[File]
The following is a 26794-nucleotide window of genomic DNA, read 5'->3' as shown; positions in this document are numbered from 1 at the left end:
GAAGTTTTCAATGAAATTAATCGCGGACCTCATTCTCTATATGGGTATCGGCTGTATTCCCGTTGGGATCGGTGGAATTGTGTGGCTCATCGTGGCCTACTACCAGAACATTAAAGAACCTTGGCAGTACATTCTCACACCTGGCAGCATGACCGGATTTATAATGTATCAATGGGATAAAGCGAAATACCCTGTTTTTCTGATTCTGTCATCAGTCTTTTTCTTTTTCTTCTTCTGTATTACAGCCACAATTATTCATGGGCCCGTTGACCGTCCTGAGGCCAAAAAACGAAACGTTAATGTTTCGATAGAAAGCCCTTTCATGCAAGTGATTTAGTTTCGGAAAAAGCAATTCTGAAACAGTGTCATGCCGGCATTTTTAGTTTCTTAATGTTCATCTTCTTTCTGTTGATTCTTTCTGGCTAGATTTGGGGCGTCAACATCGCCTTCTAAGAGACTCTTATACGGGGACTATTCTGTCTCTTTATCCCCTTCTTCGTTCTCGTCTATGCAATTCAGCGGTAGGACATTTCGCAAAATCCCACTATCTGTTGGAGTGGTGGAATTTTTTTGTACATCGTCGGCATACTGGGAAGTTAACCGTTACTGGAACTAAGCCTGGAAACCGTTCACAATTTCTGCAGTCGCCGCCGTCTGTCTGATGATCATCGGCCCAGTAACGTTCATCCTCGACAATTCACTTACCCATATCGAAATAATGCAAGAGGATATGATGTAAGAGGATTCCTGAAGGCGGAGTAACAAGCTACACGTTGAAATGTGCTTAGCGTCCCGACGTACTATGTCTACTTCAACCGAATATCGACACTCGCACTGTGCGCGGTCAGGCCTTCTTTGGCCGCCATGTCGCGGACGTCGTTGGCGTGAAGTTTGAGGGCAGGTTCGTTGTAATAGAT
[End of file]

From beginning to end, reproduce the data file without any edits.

The following is a 26794-nucleotide window of genomic DNA, read 5'->3' as shown; positions in this document are numbered from 1 at the left end:
GAAGTTTTCAATGAAATTAATCGCGGACCTCATTCTCTATATGGGTATCGGCTGTATTCCCGTTGGGATCGGTGGAATTGTGTGGCTCATCGTGGCCTACTACCAGAACATTAAAGAACCTTGGCAGTACATTCTCACACCTGGCAGCATGACCGGATTTATAATGTATCAATGGGATAAAGCGAAATACCCTGTTTTTCTGATTCTGTCATCAGTCTTTTTCTTTTTCTTCTTCTGTATTACAGCCACAATTATTCATGGGCCCGTTGACCGTCCTGAGGCCAAAAAACGAAACGTTAATGTTTCGATAGAAAGCCCTTTCATGCAAGTGATTTAGTTTCGGAAAAAGCAATTCTGAAACAGTGTCATGCCGGCATTTTTAGTTTCTTAATGTTCATCTTCTTTCTGTTGATTCTTTCTGGCTAGATTTGGGGCGTCAACATCGCCTTCTAAGAGACTCTTATACGGGGACTATTCTGTCTCTTTATCCCCTTCTTCGTTCTCGTCTATGCAATTCAGCGGTAGGACATTTCGCAAAATCCCACTATCTGTTGGAGTGGTGGAATTTTTTTGTACATCGTCGGCATACTGGGAAGTTAACCGTTACTGGAACTAAGCCTGGAAACCGTTCACAATTTCTGCAGTCGCCGCCGTCTGTCTGATGATCATCGGCCCAGTAACGTTCATCCTCGACAATTCACTTACCCATATCGAAATAATGCAAGAGGATATGATGTAAGAGGATTCCTGAAGGCGGAGTAACAAGCTACACGTTGAAATGTGCTTAGCGTCCCGACGTACTATGTCTACTTCAACCGAATATCGACACTCGCACTGTGCGCGGTCAGGCCTTCTTTGGCCGCCATGTCGCGGACGTCGTTGGCGTGAAGTTTGAGGGCAGGTTCGTTGTAATAGAT